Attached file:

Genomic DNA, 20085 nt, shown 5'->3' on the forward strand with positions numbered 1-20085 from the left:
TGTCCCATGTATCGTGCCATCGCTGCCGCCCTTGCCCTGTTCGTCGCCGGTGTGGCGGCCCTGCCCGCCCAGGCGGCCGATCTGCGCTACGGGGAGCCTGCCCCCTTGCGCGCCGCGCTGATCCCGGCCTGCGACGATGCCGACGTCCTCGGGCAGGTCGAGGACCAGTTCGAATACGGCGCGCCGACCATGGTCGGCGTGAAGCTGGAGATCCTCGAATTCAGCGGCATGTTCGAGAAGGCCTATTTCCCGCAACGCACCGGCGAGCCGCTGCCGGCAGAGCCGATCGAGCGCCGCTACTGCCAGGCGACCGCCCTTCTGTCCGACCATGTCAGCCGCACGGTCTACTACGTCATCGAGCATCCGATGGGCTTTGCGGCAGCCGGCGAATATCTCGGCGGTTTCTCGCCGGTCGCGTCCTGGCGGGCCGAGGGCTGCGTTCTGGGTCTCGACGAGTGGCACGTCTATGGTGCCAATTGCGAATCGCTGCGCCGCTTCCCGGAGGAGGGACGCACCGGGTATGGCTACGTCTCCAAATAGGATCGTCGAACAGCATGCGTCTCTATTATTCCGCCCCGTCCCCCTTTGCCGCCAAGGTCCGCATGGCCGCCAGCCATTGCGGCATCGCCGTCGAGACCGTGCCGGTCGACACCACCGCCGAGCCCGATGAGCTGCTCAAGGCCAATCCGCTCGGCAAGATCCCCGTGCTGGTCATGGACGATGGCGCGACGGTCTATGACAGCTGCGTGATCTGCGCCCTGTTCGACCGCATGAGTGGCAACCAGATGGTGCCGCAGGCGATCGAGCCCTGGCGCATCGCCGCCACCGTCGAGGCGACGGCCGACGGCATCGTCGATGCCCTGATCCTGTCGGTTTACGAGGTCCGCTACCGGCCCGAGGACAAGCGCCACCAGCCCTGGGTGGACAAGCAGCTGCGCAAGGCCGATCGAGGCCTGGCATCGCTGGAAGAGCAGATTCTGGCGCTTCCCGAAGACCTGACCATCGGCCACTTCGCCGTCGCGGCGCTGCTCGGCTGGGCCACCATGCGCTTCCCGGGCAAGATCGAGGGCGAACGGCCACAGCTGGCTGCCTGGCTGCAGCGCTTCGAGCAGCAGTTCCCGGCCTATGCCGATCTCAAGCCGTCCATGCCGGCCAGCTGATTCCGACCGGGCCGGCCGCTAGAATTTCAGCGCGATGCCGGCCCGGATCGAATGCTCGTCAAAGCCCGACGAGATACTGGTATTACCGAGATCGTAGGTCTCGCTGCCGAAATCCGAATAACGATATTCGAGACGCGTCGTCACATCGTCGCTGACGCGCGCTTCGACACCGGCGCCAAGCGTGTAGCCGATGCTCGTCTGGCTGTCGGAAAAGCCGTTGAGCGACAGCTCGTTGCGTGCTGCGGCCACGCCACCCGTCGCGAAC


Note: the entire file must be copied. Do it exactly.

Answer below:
Genomic DNA, 20085 nt, shown 5'->3' on the forward strand with positions numbered 1-20085 from the left:
TGTCCCATGTATCGTGCCATCGCTGCCGCCCTTGCCCTGTTCGTCGCCGGTGTGGCGGCCCTGCCCGCCCAGGCGGCCGATCTGCGCTACGGGGAGCCTGCCCCCTTGCGCGCCGCGCTGATCCCGGCCTGCGACGATGCCGACGTCCTCGGGCAGGTCGAGGACCAGTTCGAATACGGCGCGCCGACCATGGTCGGCGTGAAGCTGGAGATCCTCGAATTCAGCGGCATGTTCGAGAAGGCCTATTTCCCGCAACGCACCGGCGAGCCGCTGCCGGCAGAGCCGATCGAGCGCCGCTACTGCCAGGCGACCGCCCTTCTGTCCGACCATGTCAGCCGCACGGTCTACTACGTCATCGAGCATCCGATGGGCTTTGCGGCAGCCGGCGAATATCTCGGCGGTTTCTCGCCGGTCGCGTCCTGGCGGGCCGAGGGCTGCGTTCTGGGTCTCGACGAGTGGCACGTCTATGGTGCCAATTGCGAATCGCTGCGCCGCTTCCCGGAGGAGGGACGCACCGGGTATGGCTACGTCTCCAAATAGGATCGTCGAACAGCATGCGTCTCTATTATTCCGCCCCGTCCCCCTTTGCCGCCAAGGTCCGCATGGCCGCCAGCCATTGCGGCATCGCCGTCGAGACCGTGCCGGTCGACACCACCGCCGAGCCCGATGAGCTGCTCAAGGCCAATCCGCTCGGCAAGATCCCCGTGCTGGTCATGGACGATGGCGCGACGGTCTATGACAGCTGCGTGATCTGCGCCCTGTTCGACCGCATGAGTGGCAACCAGATGGTGCCGCAGGCGATCGAGCCCTGGCGCATCGCCGCCACCGTCGAGGCGACGGCCGACGGCATCGTCGATGCCCTGATCCTGTCGGTTTACGAGGTCCGCTACCGGCCCGAGGACAAGCGCCACCAGCCCTGGGTGGACAAGCAGCTGCGCAAGGCCGATCGAGGCCTGGCATCGCTGGAAGAGCAGATTCTGGCGCTTCCCGAAGACCTGACCATCGGCCACTTCGCCGTCGCGGCGCTGCTCGGCTGGGCCACCATGCGCTTCCCGGGCAAGATCGAGGGCGAACGGCCACAGCTGGCTGCCTGGCTGCAGCGCTTCGAGCAGCAGTTCCCGGCCTATGCCGATCTCAAGCCGTCCATGCCGGCCAGCTGATTCCGACCGGGCCGGCCGCTAGAATTTCAGCGCGATGCCGGCCCGGATCGAATGCTCGTCAAAGCCCGACGAGATACTGGTATTACCGAGATCGTAGGTCTCGCTGCCGAAATCCGAATAACGATATTCGAGACGCGTCGTCACATCGTCGCTGACGCGCGCTTCGACACCGGCGCCAAGCGTGTAGCCGATGCTCGTCTGGCTGTCGGAAAAGCCGTTGAGCGACAGCTCGTTGCGTGCTGCGGCCACGCCACCCGTCGCGAAC